> Watch a short video about how HP delivers cloud-based application management



How to Implement HP BPM for monitoring cloud services


Setting up BPM agents in the HP Business Service (BSM) server is a straightforward 3-step process:


 1.  Record the end user transactions  The new HP TruClient browser-based tool works at the level of the UI based on user actions to create scripts quickly. Figure 1 below shows an example of recording a CRM application, or check out these case studies that document how to monitor Office 365, Gmail and Salesforce



Fig. 1: Recording a CRM service with HP TruClient for monitoring by HP BPM 


2.  Upload the script to the BSM Server — Available both as an HP SaaS solution or on premise (You can get more details about BSM 9.23 here)


3.  Setup the monitors — Create a new application, select which locations should run the new script (your private locations and/or HP global points of presence), and set scheduling and thresholds.

And that’s it. The BSM server will now deploy the scripts into the BPM agents and start monitoring your cloud service providers. You can then set alerts, configure a nice dashboard, create daily, weekly and monthly reports and more importantly, build an SLA on these measurements (Figure 2).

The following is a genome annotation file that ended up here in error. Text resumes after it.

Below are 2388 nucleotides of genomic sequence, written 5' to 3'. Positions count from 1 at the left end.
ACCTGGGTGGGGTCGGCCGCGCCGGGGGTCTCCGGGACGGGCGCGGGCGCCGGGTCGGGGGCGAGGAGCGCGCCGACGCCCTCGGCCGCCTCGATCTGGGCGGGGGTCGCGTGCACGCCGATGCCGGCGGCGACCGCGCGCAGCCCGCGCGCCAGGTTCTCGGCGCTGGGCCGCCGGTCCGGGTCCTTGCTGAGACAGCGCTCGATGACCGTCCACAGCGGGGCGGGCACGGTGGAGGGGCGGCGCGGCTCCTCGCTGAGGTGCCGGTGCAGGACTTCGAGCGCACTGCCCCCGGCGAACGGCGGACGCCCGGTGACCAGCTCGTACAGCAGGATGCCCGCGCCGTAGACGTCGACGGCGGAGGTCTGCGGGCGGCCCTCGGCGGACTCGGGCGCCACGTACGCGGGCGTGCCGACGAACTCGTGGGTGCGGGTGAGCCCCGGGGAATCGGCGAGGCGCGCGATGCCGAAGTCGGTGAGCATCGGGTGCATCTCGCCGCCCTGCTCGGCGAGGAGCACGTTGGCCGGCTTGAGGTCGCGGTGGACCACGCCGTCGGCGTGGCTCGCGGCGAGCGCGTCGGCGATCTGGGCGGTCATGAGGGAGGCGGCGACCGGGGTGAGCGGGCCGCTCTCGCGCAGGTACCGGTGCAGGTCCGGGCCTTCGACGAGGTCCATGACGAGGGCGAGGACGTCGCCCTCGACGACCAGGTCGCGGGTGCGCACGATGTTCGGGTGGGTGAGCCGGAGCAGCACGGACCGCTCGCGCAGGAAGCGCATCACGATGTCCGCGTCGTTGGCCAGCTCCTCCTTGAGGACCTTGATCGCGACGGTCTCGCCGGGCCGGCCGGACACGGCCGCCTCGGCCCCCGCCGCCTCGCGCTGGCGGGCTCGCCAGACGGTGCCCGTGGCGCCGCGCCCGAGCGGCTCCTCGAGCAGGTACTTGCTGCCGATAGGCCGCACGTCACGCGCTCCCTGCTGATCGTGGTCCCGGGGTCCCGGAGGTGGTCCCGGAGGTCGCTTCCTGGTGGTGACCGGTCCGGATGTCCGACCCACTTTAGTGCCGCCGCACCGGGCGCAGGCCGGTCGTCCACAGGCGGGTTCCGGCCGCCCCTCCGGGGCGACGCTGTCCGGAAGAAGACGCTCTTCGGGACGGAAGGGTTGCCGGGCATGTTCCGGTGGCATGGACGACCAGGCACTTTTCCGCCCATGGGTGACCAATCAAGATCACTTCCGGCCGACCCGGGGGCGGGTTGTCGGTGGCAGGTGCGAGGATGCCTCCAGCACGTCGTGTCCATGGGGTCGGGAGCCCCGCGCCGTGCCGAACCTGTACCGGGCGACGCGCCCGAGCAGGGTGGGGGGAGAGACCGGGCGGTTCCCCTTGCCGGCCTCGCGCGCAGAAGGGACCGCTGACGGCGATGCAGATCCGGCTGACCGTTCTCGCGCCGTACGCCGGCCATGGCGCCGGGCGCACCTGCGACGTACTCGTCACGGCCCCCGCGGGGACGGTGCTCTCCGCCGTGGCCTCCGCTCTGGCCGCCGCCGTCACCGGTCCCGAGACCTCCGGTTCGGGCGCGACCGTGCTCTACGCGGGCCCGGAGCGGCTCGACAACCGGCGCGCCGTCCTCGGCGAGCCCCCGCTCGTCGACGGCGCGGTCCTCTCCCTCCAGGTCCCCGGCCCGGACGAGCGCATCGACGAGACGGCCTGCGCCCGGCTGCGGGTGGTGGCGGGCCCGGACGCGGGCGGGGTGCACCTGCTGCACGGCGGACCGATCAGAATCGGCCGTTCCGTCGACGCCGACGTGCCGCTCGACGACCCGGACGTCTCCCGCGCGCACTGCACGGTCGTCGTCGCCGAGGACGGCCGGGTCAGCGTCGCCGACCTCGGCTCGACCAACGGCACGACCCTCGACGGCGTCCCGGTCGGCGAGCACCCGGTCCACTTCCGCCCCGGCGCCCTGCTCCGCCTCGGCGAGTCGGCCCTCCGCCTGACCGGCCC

Fig. 2: SLA’s Status and KPI Summary — Availability and Performance 


BPM (“synthetic monitoring”) Cloud Service Assurance in the Real World


Finally, I wanted to pass along a great story that a longtime BPM customer shared with me recently about how he has used BPM for cloud service assurance.


Two years ago, his organization made the decision to start using one of the enterprise’s cloud email providers. The migration was successful, however, after a few weeks, BPM started detecting availability issues. When our customer observed that these outages repeated themselves every few days, he called the cloud email provider to report the issue.


Well, it will likely come as no surprise that the email provider claimed that the service was now working fine and there was no longer any problem — and promptly closed his support ticket.


Fortunately, our customer had BPM. With its one-click Snapshot on Error feature (Figure 3), he exported the BPM errors log with some snapshots. Without any negotiation, he was able to get the full attention of the provider, which reopened the case and eventually resolved the issues.




Fig. 3: BPM Error Log provides transaction error details and “snapshot on error”


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About the Author


on ‎02-23-2014 04:07 AM

Awesome Artical Really i have searching this type of valuable information From a lot of days i found satisfaction when Read your blog Thanks for giving this type blog

on ‎03-14-2014 06:24 AM

hi All


i've created the SLA's but they failing to recalculate

please Help